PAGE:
Last Tuesday, Premier Danielle Smith reentered the Alberta Legislature after winning the Brooks-Medicine Hat by-election.
A leader of the United Conservative Party winning an election in a predominantly rural riding in southern Alberta isn’t much of a headline. But the numbers tell a much more interesting story.
Premier Danielle Smith ran against four candidates and won with 55% of the vote. The Alberta NDP’s candidate, Gwendoline Dirk, placed a distant second with 27%, while the leader of the Alberta Party and former city councillor and mayor of Brooks, Barry Morishita, came in third with 16.5% of the vote. It is important to keep in mind that only a third of eligible voters cast ballots; low voter turnout is common for by-elections.
In the 2019 general election, voter turnout in Brooks-Medicine Hat was double that of 2022, and former MLA Michaela Frey won the riding with 60% of the vote. The previous NDP candidate received 18% and did not win a single one of the riding’s 76 polls. This time, Gwendoline Dirk won 21, most of which were located in Medicine Hat.
Smith was first elected as MLA in 2012 under the Wildrose Party (Alliance), with 53% and 10,094 votes cast in her favour. This time, the Premier of Alberta secured her seat in the legislature with 6,923 votes. Back then, the NDP candidate running against Smith garnered a measly 392 votes. This time, Dirk pulled in 3,393.
Last month, in an interview with Calgary Sun columnist Rick Bell, Smith said she would prioritize rural ridings leading up to the general election. She said she wanted to win votes “among people who share conservative values” rather than trying to appeal to all Albertans, causing a stir among those who naturally felt snubbed by these comments, especially conservative voters living in Calgary and Edmonton.
Meanwhile, Rachel Notley, leader of the NDP, has been vocal about investing resources in Calgary, marking it as the next election’s ‘battleground.’ She has also called the Premier out on fears of losing in Calgary-Elbow, a seat which has been vacant since former MLA Doug Schweitzer resigned in August and still hasn’t had a by-election. Instead, Smith chose to run in a safe, rural riding already represented in the Legislature.
While electing a new leader usually boosts overall party favourability, even temporarily, Smith seems to have had the opposite effect. A recent poll by Janet Brown shows the Alberta NDP capturing 47% of respondent support, with the UCP dropping to 38%. Notley is favourably polling at 39%, while only 18% remain ‘highly impressed’ with Smith. More importantly, over half of respondents (54%) were unimpressed with the Premier and the government’s approach to key priorities, including the economy, education, and healthcare, believing the government is on the ‘wrong track.’
Urban or rural, these numbers don’t bode well.
In her victory speech last week, Smith was the first to admit that an uphill battle awaits the UCP. It also marked a noticeable pivot since her victory speech at the leadership race just over a month ago:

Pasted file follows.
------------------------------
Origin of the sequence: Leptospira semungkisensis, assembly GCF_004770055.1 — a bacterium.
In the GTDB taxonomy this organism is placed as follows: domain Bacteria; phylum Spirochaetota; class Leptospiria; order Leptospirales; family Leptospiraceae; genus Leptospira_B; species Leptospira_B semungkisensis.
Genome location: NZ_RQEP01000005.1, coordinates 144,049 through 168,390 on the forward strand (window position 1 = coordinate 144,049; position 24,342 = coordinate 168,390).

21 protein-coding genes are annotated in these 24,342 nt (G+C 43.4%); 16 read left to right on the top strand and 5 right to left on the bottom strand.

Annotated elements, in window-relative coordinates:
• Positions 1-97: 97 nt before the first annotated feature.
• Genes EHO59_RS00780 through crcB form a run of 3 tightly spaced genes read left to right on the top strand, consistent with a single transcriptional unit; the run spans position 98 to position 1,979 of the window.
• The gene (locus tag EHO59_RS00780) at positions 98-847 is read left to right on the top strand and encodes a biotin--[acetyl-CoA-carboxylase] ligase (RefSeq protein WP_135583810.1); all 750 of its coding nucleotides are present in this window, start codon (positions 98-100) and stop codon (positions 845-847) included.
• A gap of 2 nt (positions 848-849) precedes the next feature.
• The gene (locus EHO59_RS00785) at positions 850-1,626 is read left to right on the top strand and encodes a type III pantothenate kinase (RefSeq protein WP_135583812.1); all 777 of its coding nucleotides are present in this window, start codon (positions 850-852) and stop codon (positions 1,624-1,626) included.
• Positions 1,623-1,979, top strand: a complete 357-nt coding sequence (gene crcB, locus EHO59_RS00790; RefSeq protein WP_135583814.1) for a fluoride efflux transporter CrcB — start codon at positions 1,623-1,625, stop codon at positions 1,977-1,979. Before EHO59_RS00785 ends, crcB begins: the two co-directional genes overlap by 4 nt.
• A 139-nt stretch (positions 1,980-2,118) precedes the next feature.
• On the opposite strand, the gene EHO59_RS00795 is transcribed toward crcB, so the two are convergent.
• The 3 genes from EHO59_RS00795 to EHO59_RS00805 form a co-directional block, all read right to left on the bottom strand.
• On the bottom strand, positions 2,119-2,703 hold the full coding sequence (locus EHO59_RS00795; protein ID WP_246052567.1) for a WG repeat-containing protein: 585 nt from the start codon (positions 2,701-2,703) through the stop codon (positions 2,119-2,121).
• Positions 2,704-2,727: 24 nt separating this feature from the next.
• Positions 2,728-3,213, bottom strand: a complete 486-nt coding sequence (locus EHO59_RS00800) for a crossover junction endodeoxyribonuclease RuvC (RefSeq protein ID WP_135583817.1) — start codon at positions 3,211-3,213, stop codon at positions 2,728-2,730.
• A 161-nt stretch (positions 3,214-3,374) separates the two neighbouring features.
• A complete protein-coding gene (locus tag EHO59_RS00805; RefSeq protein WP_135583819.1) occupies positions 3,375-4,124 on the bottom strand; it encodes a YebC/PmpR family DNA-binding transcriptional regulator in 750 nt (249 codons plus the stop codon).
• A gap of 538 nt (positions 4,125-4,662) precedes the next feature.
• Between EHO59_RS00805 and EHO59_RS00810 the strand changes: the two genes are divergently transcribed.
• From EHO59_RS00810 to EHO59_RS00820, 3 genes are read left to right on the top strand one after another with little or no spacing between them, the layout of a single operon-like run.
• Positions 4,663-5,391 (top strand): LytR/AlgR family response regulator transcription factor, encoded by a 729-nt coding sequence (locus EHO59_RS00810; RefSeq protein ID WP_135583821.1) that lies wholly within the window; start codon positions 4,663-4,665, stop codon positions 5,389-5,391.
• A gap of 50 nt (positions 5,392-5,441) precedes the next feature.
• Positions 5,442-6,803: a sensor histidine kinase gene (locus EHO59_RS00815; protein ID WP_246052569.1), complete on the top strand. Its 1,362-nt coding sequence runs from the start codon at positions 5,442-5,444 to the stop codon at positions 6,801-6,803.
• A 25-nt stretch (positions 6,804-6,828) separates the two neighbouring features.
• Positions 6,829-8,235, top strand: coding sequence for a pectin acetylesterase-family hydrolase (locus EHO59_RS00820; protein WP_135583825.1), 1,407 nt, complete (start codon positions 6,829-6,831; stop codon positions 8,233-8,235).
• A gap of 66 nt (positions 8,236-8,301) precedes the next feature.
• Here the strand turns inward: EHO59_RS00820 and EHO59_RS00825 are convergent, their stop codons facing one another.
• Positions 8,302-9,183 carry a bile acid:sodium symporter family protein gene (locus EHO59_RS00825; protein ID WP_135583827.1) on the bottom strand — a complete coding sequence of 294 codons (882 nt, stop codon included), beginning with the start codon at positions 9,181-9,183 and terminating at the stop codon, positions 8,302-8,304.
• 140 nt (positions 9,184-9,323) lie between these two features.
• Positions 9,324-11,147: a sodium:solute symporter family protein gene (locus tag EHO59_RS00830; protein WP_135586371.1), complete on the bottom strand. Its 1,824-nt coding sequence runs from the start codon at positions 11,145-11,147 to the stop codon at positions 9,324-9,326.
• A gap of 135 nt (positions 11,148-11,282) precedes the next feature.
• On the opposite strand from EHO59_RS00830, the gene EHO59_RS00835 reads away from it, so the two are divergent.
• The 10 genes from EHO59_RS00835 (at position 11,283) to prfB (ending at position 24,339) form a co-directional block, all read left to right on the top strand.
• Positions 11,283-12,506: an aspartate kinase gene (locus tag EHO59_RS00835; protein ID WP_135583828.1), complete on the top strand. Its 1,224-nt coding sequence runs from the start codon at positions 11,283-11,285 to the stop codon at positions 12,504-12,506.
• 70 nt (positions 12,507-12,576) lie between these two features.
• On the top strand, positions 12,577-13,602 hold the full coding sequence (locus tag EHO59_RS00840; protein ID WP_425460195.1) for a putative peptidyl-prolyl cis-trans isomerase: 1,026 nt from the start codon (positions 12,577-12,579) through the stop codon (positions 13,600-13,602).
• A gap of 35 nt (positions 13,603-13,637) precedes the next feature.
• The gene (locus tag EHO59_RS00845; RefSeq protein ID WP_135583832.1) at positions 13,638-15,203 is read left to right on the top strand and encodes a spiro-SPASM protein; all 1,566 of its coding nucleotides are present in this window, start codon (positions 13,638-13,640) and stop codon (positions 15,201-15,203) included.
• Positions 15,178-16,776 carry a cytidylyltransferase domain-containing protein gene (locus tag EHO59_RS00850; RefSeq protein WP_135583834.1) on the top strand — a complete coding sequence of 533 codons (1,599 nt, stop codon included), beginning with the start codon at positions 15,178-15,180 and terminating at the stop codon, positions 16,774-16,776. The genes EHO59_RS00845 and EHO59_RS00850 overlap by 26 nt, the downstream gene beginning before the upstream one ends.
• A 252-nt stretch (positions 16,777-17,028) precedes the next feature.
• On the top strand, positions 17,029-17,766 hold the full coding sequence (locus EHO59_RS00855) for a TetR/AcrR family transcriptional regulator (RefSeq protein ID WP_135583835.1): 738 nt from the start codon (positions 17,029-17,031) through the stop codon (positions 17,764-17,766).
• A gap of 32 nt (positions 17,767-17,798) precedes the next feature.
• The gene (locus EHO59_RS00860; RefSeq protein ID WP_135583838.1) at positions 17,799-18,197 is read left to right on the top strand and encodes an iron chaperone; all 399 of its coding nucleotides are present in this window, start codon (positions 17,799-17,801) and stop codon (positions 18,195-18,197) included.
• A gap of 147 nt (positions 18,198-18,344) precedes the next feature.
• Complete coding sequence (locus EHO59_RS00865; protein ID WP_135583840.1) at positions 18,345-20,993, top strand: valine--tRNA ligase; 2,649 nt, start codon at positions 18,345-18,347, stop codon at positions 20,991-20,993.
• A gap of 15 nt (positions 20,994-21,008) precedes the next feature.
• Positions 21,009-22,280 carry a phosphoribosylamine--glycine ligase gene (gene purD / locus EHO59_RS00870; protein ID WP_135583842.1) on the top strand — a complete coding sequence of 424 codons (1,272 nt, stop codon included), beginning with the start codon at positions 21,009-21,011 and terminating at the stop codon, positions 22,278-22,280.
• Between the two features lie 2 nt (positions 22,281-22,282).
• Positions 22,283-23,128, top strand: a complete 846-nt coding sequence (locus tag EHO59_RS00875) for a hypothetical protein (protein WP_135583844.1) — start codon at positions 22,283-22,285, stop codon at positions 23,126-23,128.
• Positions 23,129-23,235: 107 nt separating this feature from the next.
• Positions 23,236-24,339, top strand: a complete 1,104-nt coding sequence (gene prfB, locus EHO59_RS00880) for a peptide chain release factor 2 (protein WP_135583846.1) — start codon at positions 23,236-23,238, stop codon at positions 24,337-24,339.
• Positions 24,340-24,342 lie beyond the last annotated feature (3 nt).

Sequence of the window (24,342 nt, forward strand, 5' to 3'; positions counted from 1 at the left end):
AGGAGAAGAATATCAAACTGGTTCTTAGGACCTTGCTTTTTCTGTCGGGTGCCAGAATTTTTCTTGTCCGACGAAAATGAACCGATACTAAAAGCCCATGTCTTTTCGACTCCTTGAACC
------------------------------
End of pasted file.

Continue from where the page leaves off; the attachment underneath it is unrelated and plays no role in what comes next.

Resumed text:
In October, Smith emphasized protecting freedoms through the Alberta Sovereignty Act and said flooding the economy with new spending was causing unaffordable increases in the cost of living. She chastised mismanagement in healthcare and education and touted the need to return to fiscal prudence.
One tumultuous month later, Smith’s by-election speech signalled a shift and was likely written to address her critics in the face of such discouraging numbers. She pledged to serve all Albertans, not just rural ones, and committed to providing support for Albertans facing financial woes, despite her previous assertions about government spending. There was even a very surprising offer to help move Calgary’s new event centre negotiations forward.
While healthcare, education, and affordability might look different for urban and rural Albertans, they’re all feeling the same pinch. Polls show that these issues remain top of mind for voters across the province, especially when the fight against COVID restrictions and other foundational elements of Smith’s leadership campaign have all but evaporated in public discourse and don’t serve as the same rallying cry.
Without a seat in the legislature, Smith hasn’t had much opportunity to do anything besides give speeches. Winning her by-election finally allows her to take action, and she remains committed to tabling the Alberta Sovereignty Act first. What comes next? And how much will the by-election results impact Smith’s original list of priorities?
Without any substantive policy proposals thus far, these speeches serve as guiding stars for the caucus, policymakers, stakeholders and everyday Albertans. The next one is scheduled for November 29 – the Throne Speech – and will outline the legislative agenda for the upcoming session.
Will she follow through on her words or revert course based on the latest numbers?